After all, according to the Commission on the Theft of American Intellectual Property, the theft of trade secrets costs the economy more than $300 billion a year. …and, thanks in large part to technology, trade secrets have never been easier move, to copy, and to steal. In fact, in their 5 year strategic plan, the FBI labeled trade secrets as "one of the country's most vulnerable economic assets” precisely because they are so transportable.
…and nothing in today’s world is more mobile than application software
If you were to assume that this bill has been custom-tailored to protect the trade secrets embedded in application software - you would be in good company
In her most recent blog post praising the Defend Trade Secrets Act, Michelle K. Lee, Under Secretary of Commerce for Intellectual Property and the current USPTO Director writes, "No matter the industry, whether telecommunications or biotechnology, traditional or advanced manufacturing or software, trade secrets are an essential driver of innovation and need to be afforded proper protections.” … “Trade secret owners now also have the same access to federal courts long enjoyed by the holders of other types of IP.”
...but do we really? Do software developers really now "enjoy the same access to federal courts?" Sort of – maybe – OK – maybe not.
I’ll be writing a lot about this topic in the coming weeks and months, but, for now, let’s just drop to the bottom line. Without special care, Application owners have been stripped of every protection granted under the Defend Trade Secrets Act (DTSA).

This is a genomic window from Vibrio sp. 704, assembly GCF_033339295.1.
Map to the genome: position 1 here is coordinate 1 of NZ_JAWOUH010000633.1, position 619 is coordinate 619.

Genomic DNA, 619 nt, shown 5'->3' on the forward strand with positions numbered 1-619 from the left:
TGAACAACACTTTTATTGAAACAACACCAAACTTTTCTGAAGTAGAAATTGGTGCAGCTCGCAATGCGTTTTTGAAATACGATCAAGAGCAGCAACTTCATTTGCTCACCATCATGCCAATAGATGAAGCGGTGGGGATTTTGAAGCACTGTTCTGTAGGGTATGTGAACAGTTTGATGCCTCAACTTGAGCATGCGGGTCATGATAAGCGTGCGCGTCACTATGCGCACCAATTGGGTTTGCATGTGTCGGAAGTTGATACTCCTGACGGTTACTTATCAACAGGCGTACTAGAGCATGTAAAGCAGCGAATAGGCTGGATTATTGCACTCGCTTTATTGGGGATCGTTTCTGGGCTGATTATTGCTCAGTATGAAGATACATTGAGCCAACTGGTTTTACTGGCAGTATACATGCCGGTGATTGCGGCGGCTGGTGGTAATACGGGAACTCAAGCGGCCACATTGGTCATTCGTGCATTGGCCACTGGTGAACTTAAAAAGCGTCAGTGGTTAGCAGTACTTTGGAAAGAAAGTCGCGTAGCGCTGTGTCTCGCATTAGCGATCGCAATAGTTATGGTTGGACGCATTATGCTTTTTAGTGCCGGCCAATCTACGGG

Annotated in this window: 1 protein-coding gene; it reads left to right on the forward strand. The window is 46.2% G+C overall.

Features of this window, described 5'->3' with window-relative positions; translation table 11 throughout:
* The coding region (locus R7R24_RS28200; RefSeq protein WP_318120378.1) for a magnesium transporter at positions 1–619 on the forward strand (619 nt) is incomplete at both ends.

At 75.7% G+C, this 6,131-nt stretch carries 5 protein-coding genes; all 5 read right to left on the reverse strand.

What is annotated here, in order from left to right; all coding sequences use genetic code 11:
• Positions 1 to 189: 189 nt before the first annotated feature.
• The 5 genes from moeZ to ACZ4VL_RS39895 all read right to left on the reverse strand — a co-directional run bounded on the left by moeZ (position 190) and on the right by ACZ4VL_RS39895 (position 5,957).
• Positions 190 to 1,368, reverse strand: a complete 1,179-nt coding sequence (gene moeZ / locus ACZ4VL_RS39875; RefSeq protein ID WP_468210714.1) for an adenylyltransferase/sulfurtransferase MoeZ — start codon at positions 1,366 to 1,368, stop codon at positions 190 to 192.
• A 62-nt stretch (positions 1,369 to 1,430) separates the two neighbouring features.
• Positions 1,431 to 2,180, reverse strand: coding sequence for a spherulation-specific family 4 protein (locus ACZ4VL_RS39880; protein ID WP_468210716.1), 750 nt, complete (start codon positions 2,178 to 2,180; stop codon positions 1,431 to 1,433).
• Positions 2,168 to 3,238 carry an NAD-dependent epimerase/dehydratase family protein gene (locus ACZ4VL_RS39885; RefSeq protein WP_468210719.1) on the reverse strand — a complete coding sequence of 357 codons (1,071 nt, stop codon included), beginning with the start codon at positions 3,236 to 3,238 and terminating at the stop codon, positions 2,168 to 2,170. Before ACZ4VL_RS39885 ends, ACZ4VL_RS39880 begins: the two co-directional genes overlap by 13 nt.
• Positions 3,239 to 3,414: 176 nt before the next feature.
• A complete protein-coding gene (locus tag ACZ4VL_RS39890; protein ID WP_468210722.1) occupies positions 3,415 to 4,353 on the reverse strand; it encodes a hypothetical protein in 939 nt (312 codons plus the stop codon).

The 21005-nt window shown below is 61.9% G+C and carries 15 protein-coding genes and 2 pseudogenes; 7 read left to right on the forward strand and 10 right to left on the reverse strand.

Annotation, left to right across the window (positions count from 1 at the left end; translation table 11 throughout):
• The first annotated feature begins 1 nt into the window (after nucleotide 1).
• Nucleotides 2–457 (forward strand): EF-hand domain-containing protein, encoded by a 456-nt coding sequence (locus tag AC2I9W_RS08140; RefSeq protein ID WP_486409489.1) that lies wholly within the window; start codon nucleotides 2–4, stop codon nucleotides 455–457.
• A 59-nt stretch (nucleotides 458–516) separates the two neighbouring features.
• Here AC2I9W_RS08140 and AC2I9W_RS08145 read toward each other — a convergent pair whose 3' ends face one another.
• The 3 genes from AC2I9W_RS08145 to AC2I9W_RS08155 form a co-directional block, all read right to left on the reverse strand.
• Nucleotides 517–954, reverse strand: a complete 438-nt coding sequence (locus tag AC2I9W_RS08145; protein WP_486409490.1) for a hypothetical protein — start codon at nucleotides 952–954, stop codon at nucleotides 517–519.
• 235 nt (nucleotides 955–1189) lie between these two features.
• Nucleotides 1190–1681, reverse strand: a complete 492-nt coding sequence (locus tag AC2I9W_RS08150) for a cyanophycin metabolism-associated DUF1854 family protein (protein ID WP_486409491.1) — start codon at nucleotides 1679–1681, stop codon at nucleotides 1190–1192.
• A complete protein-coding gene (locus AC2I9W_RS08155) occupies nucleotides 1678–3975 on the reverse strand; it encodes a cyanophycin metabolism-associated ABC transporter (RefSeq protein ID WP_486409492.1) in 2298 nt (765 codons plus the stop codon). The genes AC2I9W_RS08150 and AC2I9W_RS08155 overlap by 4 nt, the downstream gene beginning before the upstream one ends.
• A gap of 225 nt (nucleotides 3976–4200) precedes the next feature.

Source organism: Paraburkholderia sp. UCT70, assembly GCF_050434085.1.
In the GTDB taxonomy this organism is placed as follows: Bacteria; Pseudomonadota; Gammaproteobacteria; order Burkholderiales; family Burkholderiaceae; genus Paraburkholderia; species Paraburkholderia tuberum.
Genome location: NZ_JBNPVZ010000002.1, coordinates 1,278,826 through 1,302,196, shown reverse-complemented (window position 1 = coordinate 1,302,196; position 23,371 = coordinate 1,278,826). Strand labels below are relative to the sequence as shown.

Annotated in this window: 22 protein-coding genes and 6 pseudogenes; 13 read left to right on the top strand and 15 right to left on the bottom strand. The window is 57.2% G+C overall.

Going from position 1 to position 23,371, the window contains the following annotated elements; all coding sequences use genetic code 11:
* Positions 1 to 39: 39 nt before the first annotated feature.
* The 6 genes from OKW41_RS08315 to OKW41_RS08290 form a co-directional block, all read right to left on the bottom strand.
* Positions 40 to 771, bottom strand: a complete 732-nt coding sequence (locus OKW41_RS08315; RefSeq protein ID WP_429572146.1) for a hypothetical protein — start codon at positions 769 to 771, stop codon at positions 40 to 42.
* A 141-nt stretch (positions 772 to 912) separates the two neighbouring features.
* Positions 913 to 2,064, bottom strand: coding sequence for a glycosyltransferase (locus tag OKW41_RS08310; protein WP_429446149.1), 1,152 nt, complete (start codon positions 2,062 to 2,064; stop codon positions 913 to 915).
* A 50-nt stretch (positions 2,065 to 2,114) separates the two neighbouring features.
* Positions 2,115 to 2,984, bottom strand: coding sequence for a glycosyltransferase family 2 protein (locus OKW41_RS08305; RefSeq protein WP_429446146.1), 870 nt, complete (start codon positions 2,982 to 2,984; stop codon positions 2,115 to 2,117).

Let me explain. The DTSA applies exclusively to VALUABLE information that is both SECRET and has been STOLEN (the legal term is “acquired through Improper Means”).
Developer ALERT: The DTSA explicitly EXCLUDES reverse engineering as an improper means. The DTSA states that Improper Means DOES NOT include “reverse engineering, independent derivation, or any other lawful means of acquisition.”
Is this an oversight? Did the legal staff of the Senate Judiciary Committee (who authored this bill) accidentally use this overloaded development term?
The answer is an unequivocal no – the exclusion of reverse engineered software is intentional and by design.
I recently found myself in a briefing on Capitol Hill with senior legal counsel inside the Senate Judiciary Committee (the agenda was encryption that day – not trade secrets) – but I asked this question directly – “Did the committee intentionally include language that would exempt any intellectual property that could be accessed via reverse engineering of applications?” He did not hesitate – in fact, to be honest, he was emphatic. “Yes” he said, “if I can see your IP with a reverse engineering tool – it’s mine.”
OUCH – is this the end of days? Is every algorithm and process embedded in your software officially free for the taking?
Thankfully – no – it’s not nearly that dire.
First – whether or not your IP is covered under this law – obfuscating .NET, Android, Java, or iOS apps make reverse engineering much harder. Code obfuscation will prevent – or at least reduce the number of times that your IP is lifted through reverse engineering.